“Two candlesticks–one act of mercy–saved them all. And in contrast to Javert and Enjolras I wonder if those two candlesticks isn’t the political theology we are all called to embrace.”

Ministry, spiritual formation & writing: * The Writing Pastor: An Essay on Spiritual Formation by Peter R. Schemm Jr.; Out of the Cave by Peter J. Leithart

* “None of us will likely have the influence of Augustine or Luther or Bonhoeffer. But our writing still matters. It matters because it can help us to make progress in our own hearts and minds. So as an exercise in pastoral ministry, we will explore some benefits that come to the soul of a pastor through the discipline of writing. These apply particularly to pastors but are not limited to the vocation of pastor. Each benefit is personal and formative: (1) depth of mind, (2) clarity of thought, (3) pace of life, (4) quiet and solitude, (5) the ministry of words, and (6) a life of prayer.”

* “A writer has control in the cave he never has outside.”

Romans: Romans by Douglas Moo [links to 53 lectures & discussions]

“Dr. Douglas Moo, from Wheaton College Graduate School, offers an exegetical examination of the book of Romans. This course was recorded during a D.Min. seminar at the Carolina Graduate School of Divinity in May 2012.”

this went thru my mind

 

Anger: Why are You So Angry? by Jim Martin

“James Houston … suggests that three kinds of anger are often seen in people. People who are angry with a controllable anger. … Pleasers who are angry. … Givers who are angry.”

Bible interpretation: Looping Arguments in Romans by Brian LePort

” I think Romans is best understood if interpreted in a series of loops.”

Critics & criticism: Seven Characteristics of an Effective Critic by Thom Rainer

“A few days ago I had a long conversation with a critic of me. Actually, it would be better to say that he is a critic of a decision I made. He would not want to describe himself as a critic of me in the general sense. Rare is the person who actually enjoys criticisms. I certainly would not be among that unique group. But this man made the criticism tolerable. And he certainly gained my respect by the way he handled it. Immediately after the conversation, I began to think through how he had approached me. I thought about his words, his body language, and even his preparation for criticizing me. I realized I had a case study on effective criticism. I also was able to note seven of the characteristics of this conversation where he criticized me.”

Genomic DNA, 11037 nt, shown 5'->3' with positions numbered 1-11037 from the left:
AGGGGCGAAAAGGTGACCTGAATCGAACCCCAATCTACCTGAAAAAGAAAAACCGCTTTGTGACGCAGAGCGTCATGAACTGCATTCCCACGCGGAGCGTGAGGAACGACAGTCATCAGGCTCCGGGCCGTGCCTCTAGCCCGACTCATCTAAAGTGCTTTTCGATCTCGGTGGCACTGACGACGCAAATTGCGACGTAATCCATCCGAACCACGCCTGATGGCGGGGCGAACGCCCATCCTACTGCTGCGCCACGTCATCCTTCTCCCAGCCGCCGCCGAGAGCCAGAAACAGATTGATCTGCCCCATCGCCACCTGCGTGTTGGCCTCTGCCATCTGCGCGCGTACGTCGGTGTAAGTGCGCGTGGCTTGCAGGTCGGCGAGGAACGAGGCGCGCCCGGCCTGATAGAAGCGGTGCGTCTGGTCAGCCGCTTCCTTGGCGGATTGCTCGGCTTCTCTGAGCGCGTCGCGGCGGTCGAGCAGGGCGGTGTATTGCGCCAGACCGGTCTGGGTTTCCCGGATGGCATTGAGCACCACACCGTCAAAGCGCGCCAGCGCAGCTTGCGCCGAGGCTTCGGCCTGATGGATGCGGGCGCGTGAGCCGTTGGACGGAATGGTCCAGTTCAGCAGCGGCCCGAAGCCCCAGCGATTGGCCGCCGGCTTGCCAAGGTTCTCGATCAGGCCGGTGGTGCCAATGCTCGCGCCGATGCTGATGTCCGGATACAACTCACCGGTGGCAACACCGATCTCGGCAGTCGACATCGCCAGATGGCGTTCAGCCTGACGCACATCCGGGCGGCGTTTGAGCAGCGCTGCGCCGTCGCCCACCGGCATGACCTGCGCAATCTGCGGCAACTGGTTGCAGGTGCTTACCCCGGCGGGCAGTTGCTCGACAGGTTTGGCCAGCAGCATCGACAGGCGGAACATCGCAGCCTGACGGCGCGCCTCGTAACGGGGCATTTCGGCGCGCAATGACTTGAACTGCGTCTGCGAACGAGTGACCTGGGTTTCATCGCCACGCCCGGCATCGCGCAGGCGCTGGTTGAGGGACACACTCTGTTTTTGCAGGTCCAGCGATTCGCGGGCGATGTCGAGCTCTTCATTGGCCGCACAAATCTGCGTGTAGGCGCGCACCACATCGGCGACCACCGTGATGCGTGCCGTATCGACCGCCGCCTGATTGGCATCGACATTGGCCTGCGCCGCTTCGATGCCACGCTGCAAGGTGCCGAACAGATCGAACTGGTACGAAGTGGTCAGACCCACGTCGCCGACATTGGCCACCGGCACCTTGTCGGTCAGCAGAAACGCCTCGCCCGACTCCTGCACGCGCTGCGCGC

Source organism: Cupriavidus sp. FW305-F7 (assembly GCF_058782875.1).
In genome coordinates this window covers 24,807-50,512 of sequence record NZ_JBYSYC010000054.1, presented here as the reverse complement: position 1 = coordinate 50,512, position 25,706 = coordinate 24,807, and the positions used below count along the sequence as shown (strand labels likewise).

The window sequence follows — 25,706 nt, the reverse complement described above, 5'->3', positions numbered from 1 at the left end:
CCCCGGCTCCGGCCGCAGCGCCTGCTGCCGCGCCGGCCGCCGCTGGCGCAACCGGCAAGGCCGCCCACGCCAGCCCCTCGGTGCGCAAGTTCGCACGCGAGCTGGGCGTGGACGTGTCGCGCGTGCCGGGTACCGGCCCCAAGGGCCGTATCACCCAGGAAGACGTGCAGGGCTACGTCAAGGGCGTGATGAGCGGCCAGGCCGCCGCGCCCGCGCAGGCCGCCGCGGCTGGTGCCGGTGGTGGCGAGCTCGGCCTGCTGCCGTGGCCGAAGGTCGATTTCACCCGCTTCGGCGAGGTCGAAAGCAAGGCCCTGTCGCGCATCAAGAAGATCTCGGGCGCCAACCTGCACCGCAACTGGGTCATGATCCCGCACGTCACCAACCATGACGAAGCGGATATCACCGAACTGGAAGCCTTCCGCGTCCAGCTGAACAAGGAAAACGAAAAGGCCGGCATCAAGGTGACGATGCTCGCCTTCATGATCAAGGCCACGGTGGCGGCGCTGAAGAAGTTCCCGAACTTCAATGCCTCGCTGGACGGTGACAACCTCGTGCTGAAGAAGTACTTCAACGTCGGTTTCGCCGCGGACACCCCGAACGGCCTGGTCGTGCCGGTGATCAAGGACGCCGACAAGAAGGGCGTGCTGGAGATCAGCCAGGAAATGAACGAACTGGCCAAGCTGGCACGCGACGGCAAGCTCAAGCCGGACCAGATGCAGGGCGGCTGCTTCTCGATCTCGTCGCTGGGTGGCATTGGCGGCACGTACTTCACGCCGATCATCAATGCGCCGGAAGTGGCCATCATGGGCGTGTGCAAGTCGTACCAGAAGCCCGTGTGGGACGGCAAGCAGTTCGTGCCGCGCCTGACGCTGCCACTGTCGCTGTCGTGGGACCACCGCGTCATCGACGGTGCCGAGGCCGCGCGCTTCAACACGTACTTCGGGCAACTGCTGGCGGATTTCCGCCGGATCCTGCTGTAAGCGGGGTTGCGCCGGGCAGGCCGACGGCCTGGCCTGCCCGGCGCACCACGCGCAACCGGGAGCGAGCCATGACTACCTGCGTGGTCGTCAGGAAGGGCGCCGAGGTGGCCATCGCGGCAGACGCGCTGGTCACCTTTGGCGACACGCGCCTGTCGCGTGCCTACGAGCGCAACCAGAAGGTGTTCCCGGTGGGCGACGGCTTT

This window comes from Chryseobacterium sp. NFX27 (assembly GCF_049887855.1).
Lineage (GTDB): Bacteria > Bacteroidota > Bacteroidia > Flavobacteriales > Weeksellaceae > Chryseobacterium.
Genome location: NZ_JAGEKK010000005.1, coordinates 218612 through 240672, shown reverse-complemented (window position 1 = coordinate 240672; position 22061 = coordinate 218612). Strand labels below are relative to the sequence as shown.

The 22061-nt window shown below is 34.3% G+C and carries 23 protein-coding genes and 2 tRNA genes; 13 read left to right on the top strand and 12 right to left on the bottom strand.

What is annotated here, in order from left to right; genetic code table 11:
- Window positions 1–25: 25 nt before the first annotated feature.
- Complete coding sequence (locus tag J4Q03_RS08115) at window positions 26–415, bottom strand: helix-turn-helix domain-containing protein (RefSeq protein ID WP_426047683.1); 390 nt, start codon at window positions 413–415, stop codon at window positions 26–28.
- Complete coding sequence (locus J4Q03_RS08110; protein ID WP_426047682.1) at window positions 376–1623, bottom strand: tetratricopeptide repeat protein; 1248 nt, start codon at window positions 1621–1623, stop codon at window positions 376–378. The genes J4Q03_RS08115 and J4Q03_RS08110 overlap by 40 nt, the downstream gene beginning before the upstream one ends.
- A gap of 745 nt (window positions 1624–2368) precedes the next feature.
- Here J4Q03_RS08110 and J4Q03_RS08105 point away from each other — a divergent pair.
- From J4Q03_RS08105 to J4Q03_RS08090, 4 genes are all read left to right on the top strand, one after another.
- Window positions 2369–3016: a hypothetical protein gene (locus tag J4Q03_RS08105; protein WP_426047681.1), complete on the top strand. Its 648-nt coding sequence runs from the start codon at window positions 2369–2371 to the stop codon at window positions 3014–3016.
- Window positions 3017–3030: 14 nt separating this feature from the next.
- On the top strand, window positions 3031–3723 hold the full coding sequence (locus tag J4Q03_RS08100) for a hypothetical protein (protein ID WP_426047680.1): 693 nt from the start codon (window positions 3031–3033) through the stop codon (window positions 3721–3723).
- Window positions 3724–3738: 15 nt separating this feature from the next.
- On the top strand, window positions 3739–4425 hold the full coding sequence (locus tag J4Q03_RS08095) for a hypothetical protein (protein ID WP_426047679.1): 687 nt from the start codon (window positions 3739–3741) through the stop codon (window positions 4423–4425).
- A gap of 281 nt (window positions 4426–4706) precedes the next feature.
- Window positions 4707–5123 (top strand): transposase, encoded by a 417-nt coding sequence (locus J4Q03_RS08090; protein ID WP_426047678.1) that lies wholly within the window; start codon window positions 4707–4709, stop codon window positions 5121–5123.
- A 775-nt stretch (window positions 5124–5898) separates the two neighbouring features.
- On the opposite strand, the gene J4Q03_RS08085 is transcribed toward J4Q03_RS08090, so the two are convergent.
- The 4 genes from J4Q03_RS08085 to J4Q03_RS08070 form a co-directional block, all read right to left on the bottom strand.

Emotions, music, singing & worship: Music, Singing, and Emotions: Exploring the Connections by Rob Smith

“Music, singing and emotions: what are the connections?”

Facebook: How Can I Block Facebook Game Invitations?

“Drives me crazy, every time I log in to Facebook I have a bunch of invites to join FB games from different friends. But I don’t want to play games on Facebook and I can’t figure out how to block the invitations. I mean, if I click on the “X” to get rid of the invite, I see a new one the very next day. Help!”

Happiness & joy: A Simple Way to Increase Your Joy by Tony Schwartz

“… the deceptively simple notion is that small choices we make can deliver big consequences.”

Health: The 2,000-Year-Old Wonder Drug

“In 2011, British researchers, analyzing data from some 25,000 patients in eight long-term studies, found that a small, 75-milligram dose of aspirin taken daily for at least five years reduced the risk of dying from common cancers by 21 percent.”

Just for fun: Pigeon Interruptus — A Fish That Hunts Pigeons On Land

“We are in southwestern France, along the river Tarn, where there’s a small hunk of gravel at the river’s edge where pigeons like to gather. What the pigeons don’t know is that right next to them, hiding in the water, is a European catfish. At extraordinary risk to themselves, these catfish will leap onto the beach, snatch a moving pigeon, and then, bearing the struggling bird, they roll or push themselves back into the water.”

Stress: 12 Ways to Thrive Under Stress by Dan Rockwell

“Over 50% of the workforce feels: Overwhelmed by workload. Too many tasks prevent them from completing tasks. There’s no time for self-reflection.”